Civil War

1853 WordsMay 1, 20138 Pages
SLAVERY The burning issue that led to the disruption of the union, however, was the debate over the future of slavery. That dispute led to secession, and secession brought about a war in which the Northern and Western states and territories fought to preserve the Union, and the South fought to establish Southern independence as a new confederation of states under its own constitution. In the late 18th century, the abolitionist movement began in the north and the country began to divide over the issue between north and south. In 1820, the Missouri Compromise banned slavery in all new western territories, which southern states saw as a threat to the institution of slavery itself. With the election in 1860 of Abraham Lincoln, who ran on a…show more content…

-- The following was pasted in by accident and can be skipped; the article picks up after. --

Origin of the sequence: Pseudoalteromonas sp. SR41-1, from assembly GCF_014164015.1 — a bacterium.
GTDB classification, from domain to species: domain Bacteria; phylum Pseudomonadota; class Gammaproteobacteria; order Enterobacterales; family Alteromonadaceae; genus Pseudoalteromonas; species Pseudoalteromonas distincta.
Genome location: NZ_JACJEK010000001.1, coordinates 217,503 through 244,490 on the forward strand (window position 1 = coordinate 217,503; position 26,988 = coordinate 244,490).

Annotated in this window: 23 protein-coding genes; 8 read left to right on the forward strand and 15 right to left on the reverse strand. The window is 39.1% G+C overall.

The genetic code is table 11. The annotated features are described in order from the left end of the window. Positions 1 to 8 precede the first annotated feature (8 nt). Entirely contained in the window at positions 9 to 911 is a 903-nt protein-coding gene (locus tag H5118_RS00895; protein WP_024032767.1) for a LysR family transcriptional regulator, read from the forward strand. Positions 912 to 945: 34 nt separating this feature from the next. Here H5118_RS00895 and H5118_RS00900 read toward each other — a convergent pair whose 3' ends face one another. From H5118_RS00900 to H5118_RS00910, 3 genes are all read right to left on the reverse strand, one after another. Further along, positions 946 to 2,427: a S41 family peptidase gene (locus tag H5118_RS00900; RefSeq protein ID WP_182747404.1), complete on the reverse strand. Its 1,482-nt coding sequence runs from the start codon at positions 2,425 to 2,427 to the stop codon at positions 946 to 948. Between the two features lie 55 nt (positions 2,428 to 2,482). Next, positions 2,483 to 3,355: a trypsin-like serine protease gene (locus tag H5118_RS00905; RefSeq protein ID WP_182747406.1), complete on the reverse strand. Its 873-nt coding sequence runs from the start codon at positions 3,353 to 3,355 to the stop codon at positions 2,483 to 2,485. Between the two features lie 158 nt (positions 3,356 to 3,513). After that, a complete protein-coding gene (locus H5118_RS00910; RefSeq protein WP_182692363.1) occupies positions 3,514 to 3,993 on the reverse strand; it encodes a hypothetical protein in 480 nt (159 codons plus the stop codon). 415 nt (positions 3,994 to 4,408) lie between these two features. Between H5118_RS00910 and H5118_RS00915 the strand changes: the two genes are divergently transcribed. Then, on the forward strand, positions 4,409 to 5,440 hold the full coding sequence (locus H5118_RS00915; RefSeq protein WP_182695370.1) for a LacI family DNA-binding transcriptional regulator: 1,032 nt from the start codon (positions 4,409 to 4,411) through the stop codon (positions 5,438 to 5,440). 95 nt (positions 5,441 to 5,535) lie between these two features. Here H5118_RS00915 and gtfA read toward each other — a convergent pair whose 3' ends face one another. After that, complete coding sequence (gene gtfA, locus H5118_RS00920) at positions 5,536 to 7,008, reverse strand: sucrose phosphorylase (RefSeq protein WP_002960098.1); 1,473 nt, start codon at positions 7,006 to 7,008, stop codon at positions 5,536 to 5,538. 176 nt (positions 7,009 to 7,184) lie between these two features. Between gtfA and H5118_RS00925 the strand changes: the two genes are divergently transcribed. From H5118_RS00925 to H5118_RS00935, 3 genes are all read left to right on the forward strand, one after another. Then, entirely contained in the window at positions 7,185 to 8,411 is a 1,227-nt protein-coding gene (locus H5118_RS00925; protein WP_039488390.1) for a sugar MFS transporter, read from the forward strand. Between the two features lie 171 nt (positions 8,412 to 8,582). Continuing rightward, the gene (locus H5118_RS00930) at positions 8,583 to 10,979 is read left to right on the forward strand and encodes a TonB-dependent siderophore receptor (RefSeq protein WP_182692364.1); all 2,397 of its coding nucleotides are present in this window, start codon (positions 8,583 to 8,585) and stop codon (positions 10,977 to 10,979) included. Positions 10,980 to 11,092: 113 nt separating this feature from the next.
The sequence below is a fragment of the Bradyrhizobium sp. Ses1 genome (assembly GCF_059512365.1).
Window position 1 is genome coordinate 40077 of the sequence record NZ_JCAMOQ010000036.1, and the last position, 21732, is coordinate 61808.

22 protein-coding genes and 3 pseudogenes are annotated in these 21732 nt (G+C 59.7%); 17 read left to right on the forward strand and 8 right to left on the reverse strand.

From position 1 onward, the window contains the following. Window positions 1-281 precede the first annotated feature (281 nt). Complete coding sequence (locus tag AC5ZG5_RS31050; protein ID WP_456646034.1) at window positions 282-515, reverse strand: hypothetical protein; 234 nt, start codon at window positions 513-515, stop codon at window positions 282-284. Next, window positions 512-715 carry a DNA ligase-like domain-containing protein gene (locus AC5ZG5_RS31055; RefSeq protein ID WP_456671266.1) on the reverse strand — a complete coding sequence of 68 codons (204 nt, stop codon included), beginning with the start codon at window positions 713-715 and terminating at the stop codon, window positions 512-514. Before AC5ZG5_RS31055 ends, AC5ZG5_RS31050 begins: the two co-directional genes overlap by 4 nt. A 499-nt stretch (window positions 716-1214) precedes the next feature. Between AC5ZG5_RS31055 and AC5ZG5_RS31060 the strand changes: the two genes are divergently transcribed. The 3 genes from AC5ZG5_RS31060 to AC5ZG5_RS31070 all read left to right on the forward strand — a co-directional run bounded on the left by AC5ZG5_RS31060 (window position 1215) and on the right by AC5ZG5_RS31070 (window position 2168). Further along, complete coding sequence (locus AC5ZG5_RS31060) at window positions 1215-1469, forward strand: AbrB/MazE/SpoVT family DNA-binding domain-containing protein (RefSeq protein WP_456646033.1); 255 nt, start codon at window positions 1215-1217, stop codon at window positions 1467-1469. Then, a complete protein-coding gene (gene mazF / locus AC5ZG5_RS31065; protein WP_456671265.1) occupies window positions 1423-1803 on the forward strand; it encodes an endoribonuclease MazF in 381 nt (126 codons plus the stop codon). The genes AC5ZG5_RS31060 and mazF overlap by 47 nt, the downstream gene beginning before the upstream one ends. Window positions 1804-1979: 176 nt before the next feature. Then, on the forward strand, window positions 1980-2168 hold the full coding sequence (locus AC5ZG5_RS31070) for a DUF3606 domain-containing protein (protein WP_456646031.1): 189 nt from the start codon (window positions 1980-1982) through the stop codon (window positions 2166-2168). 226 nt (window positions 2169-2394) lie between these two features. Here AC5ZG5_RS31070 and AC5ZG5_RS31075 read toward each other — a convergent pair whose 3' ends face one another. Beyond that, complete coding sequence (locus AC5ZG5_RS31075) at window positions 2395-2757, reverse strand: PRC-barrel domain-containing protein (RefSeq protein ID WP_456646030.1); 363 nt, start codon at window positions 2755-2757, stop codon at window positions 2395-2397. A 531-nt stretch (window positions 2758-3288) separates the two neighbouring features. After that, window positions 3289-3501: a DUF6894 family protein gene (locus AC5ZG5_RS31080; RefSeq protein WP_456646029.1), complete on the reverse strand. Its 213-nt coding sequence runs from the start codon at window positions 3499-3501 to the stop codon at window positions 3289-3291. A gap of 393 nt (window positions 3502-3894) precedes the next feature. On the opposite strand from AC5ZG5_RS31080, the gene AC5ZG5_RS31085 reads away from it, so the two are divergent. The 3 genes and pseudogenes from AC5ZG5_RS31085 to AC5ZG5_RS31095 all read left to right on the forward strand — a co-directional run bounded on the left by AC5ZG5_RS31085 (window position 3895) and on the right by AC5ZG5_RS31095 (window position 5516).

There were those in the antislavery movement that proposed legislation that would actually purchase the freedom of slaves, as had happened in Europe. This sort of solution would have ended slavery, but done it without the violence and death that the Civil War brought. In contrast, the abolitionist movement sought to end slavery by any means necessary. So, famous abolitionist John Brown resorted to theft, and to attacks on federal officers, in his effort to end slavery. The radical abolitionists had no interested in ending slavery in a peaceful or legal way. They wanted to end slavery at the point of the bayonet. SECESIONISM Before the Civil War, the country was dividing between north and south. Issues included States Rights but centered mostly on the issue of slavery, which was prominent in the south but increasingly banned by northern states. With the election in 1860 of Abraham Lincoln, who ran on a message of anti-slavery, the Southern states felt it was only a matter of time before the institution was outlawed completely. South Carolina became the first state to officially secede from the United States on December 20, 1860. Four months later, Georgia, Florida, Alabama, Mississippi, Texas and Louisiana seceded as well. Later Virginia, Arkansas, North Carolina, and Tennessee joined them, and soon afterward, the people of these states elected Jefferson Davis as president of the newly formed

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